As Korea’s largest island, Jeju has been the country’s favourite domestic holiday destination for years, thanks to its beautiful beaches, luxurious countryside and its famous theatre.
The Jeju Theatre is home to Nanta, a hugely popular South Korean non-verbal comedy show incorporating traditional percussion.
Now visitors to the facility can enjoy the show even more, thanks to world-class acoustics delivered by a range of APG loudspeakers.
Nanta premiered in Seoul in 1997 and has since been staged in 18 countries including in Broadway.
Run by PMC Production, the show is also performed daily in four Seoul theatres, making it the longest-running show in Korean history.
Built for Nanta performances exclusively, the 659-seat Jeju Theatre has welcomed over one million visitors since its opening in 2008 and was due for an audio upgrade to provide the best sonic experience to its audience.
The musical has a simple back story of three cooks attempting to finish preparing a wedding banquet within a strict time limit while the manager installs his incompetent nephew among the kitchen staff.
The show involves acrobatics, magic tricks, comedy, pantomime and audience participation.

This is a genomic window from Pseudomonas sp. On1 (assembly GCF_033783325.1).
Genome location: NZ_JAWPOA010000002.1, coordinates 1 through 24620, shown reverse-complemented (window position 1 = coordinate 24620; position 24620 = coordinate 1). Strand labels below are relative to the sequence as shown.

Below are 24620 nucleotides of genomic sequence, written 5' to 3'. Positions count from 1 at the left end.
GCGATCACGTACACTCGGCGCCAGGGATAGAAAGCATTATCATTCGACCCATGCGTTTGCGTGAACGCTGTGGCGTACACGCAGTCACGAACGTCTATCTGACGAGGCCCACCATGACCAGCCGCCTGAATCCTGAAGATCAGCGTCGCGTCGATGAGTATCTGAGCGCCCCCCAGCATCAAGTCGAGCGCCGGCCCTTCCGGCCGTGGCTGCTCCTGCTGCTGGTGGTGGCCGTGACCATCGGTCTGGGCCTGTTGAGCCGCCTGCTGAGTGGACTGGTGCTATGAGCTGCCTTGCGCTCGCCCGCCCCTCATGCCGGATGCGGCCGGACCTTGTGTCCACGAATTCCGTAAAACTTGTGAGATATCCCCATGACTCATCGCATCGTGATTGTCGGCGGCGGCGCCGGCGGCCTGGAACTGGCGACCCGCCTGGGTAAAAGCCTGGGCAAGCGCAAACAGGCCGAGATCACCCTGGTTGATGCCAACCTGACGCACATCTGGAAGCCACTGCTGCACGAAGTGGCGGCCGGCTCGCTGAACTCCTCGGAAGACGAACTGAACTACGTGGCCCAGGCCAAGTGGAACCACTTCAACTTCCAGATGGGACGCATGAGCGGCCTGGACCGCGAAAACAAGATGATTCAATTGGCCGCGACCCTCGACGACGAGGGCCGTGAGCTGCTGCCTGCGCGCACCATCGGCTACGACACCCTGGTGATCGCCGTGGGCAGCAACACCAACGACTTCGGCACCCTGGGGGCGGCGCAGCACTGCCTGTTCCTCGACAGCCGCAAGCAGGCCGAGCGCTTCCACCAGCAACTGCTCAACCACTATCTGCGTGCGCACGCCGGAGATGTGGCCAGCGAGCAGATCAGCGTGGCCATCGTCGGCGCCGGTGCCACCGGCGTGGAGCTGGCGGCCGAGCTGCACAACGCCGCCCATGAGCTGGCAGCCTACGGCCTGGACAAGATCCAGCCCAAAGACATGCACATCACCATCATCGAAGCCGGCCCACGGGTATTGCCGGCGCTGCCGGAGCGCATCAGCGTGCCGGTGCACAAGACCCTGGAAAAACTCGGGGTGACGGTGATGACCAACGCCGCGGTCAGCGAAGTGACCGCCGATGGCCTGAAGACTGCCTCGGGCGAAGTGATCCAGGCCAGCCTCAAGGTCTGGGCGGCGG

Korean integrator Soundplace was appointed to refurbish the theatre with pristine audio. For this project, the theatre and auditorium specialist selected a full APG setup.
“For the Nanta shows, the traditional samul nori music is performed with improvised instruments such as cutting boards, water canisters and kitchen knives, so sound is at the very heart of this hugely popular musical,” said Sangwoo Do, CEO of Soundplace.
“PMC Production wanted to immerse the audience in the show in order to rejuvenate the experience.”
Grégory Dapsanse, marketing & business development director at APG, praised the quality of the integration. “Soundplace successfully achieved an efficient sound design and great tuning despite a big challenge,” he stated.
“In such a mid-size venue, the system has to be compact and discrete while providing enough SLP with large headroom to reflect the huge dynamic range from the percussions. Because of the nearby walls, the Uniline directivity control was critical to avoid reflections and ensure high intelligibility and sonic precision all the way to the last row.”